The HD DVD Promotion Group today announced that Toshiba has taken a leading share of the European market for standalone high-definition movie players. The statistics are supplied by independent pan-European research firm GfK (opens in new tab) .
Following a strong period of sales and what the group says is "momentum for the format", HD DVD's share of the market averaged 74 per cent over the first five months of 2007. HD DVD's standalone player market share from the beginning of 2006 to end May 2007 averaged 71 per cent, demonstrating a consistent (but not high) level of European sales.
If the HD DVD Group is to be believed, the Blu-ray folks are nowhere to be seen in terms of sales. But as is often the case in situations such as these, this is not the end of the story. Crucially, the figures do not count sales of the Blu-ray equipped (PS3) games console. And that makes all the difference.
The HD DVD Group is only supplying sales information as percentages, without giving us any hard sales figures. And that's because total European HD DVD player sales are still rooted firmly under a million. The PS3 on the other hand has sold over a million units in Europe. Standalone Blu-ray players have complimented those numbers.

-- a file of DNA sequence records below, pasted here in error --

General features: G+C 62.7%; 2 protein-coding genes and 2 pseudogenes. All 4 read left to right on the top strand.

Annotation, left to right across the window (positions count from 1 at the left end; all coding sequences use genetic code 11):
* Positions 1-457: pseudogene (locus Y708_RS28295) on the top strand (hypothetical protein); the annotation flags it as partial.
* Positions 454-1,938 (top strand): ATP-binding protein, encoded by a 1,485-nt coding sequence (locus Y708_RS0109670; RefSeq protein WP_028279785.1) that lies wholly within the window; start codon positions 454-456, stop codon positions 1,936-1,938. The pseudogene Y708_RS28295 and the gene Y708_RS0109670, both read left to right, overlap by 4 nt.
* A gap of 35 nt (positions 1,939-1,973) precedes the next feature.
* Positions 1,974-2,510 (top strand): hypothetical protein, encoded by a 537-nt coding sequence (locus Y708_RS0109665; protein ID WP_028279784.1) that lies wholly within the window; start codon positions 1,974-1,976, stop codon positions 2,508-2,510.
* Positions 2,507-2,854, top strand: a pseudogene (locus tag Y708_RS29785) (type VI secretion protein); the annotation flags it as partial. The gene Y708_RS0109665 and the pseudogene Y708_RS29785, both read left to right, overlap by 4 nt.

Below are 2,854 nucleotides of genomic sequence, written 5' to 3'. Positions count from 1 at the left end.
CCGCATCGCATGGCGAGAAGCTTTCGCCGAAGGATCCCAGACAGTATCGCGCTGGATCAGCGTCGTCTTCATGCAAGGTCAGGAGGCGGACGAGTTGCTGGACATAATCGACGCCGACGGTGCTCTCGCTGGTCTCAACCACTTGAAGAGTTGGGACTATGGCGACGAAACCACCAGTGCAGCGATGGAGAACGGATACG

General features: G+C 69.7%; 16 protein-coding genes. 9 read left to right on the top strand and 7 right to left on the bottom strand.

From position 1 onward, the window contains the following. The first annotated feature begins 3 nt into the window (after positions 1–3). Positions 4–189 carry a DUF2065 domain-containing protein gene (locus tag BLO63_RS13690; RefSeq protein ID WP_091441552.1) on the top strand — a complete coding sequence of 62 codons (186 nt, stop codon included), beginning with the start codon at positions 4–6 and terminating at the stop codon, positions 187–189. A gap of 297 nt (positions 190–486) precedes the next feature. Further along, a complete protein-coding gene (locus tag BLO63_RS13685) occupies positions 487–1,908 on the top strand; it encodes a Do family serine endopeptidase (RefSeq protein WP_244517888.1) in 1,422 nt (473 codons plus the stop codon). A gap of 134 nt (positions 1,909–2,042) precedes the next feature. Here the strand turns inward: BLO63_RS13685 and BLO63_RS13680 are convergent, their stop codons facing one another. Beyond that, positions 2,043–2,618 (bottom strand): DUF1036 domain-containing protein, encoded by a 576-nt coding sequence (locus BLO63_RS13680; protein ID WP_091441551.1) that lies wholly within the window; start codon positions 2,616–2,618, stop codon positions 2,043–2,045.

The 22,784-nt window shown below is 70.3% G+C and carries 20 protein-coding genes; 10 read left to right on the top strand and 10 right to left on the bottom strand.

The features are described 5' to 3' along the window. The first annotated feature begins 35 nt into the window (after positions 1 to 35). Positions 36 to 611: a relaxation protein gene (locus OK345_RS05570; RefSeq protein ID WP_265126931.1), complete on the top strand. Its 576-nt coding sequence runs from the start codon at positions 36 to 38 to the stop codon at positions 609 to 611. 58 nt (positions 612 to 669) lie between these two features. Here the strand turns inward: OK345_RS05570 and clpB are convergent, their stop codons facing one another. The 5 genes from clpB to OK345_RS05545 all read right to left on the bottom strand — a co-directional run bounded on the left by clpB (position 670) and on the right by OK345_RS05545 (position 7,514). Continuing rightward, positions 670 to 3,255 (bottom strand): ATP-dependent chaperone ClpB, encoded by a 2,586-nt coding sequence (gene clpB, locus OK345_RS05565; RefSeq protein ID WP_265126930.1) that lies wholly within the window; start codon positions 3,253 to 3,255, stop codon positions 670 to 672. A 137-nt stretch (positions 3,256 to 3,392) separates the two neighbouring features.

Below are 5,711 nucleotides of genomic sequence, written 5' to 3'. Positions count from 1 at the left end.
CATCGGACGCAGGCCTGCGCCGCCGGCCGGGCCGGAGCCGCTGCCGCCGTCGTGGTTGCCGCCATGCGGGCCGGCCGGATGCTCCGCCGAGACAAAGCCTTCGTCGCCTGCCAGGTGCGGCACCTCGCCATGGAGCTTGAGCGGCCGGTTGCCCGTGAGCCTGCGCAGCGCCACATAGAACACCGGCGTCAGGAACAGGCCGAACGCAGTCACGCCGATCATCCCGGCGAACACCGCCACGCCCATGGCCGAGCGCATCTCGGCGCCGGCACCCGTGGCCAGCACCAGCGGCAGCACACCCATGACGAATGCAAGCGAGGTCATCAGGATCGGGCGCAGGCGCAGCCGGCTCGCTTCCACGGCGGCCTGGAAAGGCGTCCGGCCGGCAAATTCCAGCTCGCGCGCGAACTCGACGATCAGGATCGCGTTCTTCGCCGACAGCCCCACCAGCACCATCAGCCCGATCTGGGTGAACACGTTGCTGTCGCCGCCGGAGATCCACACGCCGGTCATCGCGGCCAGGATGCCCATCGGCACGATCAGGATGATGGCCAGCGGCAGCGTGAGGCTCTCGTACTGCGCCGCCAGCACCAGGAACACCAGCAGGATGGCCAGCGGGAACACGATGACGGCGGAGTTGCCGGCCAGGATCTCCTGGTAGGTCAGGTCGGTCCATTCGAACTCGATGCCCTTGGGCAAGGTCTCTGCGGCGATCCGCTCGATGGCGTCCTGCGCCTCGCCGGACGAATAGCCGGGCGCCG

HD DVD beating Blu-ray?
So you can see why the HD DVD Group is crowing about sales without including the PS3 in the mix. Incidentally, the figures do include sales of the external HD DVD drive for the Microsoft Xbox 360.
"European consumers recognise that HD DVD delivers the most engaging titles and experiences as well as outstanding video and sound quality. Benefits such as picture in picture for video commentaries and in-movie bonuses; bookmarking of favourite scenes and now, access to extra web-based content are all unique to HD DVD," said Eddie Cunningham, chairman of the European HD DVD Promotional Group.
"Also, unlike other HD formats, every player ever produced gives the consumer the same consistent HD performance and experience. These are compelling reasons why increasing numbers of European movie watchers are embracing high definition through HD DVD."
Steve Nickerson, senior vice president of high definition video at Warner Bros added: "These figures are especially important because the standalone player market is by far the biggest driver of movie sales in the long-term.
"This is simply because those who buy a standalone player are interested solely in buying and watching movies and other video content, whereas those with HD drives built into games consoles are primarily interested in games."